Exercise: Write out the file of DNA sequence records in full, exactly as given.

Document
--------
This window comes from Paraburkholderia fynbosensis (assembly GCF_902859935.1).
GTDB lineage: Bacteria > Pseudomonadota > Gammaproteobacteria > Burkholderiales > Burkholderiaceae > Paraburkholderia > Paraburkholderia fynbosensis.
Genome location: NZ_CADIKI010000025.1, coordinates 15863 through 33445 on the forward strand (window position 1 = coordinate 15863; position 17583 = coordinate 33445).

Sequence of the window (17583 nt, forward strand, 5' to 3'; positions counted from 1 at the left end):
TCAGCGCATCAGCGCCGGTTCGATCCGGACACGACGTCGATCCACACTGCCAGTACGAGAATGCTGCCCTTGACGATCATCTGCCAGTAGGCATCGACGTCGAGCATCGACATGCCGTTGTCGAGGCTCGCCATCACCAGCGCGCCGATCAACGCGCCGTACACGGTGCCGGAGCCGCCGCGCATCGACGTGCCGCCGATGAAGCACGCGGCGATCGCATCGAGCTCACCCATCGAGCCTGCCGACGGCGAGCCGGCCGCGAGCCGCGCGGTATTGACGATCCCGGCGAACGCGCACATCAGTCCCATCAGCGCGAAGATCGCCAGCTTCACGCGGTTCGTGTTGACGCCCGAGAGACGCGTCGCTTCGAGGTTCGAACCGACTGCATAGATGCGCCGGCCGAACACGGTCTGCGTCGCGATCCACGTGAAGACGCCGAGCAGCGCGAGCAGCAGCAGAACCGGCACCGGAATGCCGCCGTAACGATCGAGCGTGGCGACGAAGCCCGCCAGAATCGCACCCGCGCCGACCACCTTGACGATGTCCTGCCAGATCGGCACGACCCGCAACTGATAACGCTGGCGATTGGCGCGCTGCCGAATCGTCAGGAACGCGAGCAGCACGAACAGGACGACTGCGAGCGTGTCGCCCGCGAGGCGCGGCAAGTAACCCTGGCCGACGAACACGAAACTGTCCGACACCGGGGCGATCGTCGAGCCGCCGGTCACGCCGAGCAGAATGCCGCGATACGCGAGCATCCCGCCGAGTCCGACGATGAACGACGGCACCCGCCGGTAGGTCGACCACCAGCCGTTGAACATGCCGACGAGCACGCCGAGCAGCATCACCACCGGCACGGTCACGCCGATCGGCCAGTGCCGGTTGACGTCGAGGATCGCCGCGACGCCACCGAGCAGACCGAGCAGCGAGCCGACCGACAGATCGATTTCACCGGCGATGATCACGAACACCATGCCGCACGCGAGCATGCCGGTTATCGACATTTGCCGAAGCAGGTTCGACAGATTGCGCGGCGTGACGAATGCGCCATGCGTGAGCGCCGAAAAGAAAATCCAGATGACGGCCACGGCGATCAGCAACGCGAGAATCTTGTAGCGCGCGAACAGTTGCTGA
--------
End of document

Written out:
This window comes from Paraburkholderia fynbosensis (assembly GCF_902859935.1).
GTDB lineage: Bacteria > Pseudomonadota > Gammaproteobacteria > Burkholderiales > Burkholderiaceae > Paraburkholderia > Paraburkholderia fynbosensis.
Genome location: NZ_CADIKI010000025.1, coordinates 15863 through 33445 on the forward strand (window position 1 = coordinate 15863; position 17583 = coordinate 33445).

Sequence of the window (17583 nt, forward strand, 5' to 3'; positions counted from 1 at the left end):
TCAGCGCATCAGCGCCGGTTCGATCCGGACACGACGTCGATCCACACTGCCAGTACGAGAATGCTGCCCTTGACGATCATCTGCCAGTAGGCATCGACGTCGAGCATCGACATGCCGTTGTCGAGGCTCGCCATCACCAGCGCGCCGATCAACGCGCCGTACACGGTGCCGGAGCCGCCGCGCATCGACGTGCCGCCGATGAAGCACGCGGCGATCGCATCGAGCTCACCCATCGAGCCTGCCGACGGCGAGCCGGCCGCGAGCCGCGCGGTATTGACGATCCCGGCGAACGCGCACATCAGTCCCATCAGCGCGAAGATCGCCAGCTTCACGCGGTTCGTGTTGACGCCCGAGAGACGCGTCGCTTCGAGGTTCGAACCGACTGCATAGATGCGCCGGCCGAACACGGTCTGCGTCGCGATCCACGTGAAGACGCCGAGCAGCGCGAGCAGCAGCAGAACCGGCACCGGAATGCCGCCGTAACGATCGAGCGTGGCGACGAAGCCCGCCAGAATCGCACCCGCGCCGACCACCTTGACGATGTCCTGCCAGATCGGCACGACCCGCAACTGATAACGCTGGCGATTGGCGCGCTGCCGAATCGTCAGGAACGCGAGCAGCACGAACAGGACGACTGCGAGCGTGTCGCCCGCGAGGCGCGGCAAGTAACCCTGGCCGACGAACACGAAACTGTCCGACACCGGGGCGATCGTCGAGCCGCCGGTCACGCCGAGCAGAATGCCGCGATACGCGAGCATCCCGCCGAGTCCGACGATGAACGACGGCACCCGCCGGTAGGTCGACCACCAGCCGTTGAACATGCCGACGAGCACGCCGAGCAGCATCACCACCGGCACGGTCACGCCGATCGGCCAGTGCCGGTTGACGTCGAGGATCGCCGCGACGCCACCGAGCAGACCGAGCAGCGAGCCGACCGACAGATCGATTTCACCGGCGATGATCACGAACACCATGCCGCACGCGAGCATGCCGGTTATCGACATTTGCCGAAGCAGGTTCGACAGATTGCGCGGCGTGACGAATGCGCCATGCGTGAGCGCCGAAAAGAAAATCCAGATGACGGCCACGGCGATCAGCAACGCGAGAATCTTGTAGCGCGCGAACAGTTGCTGA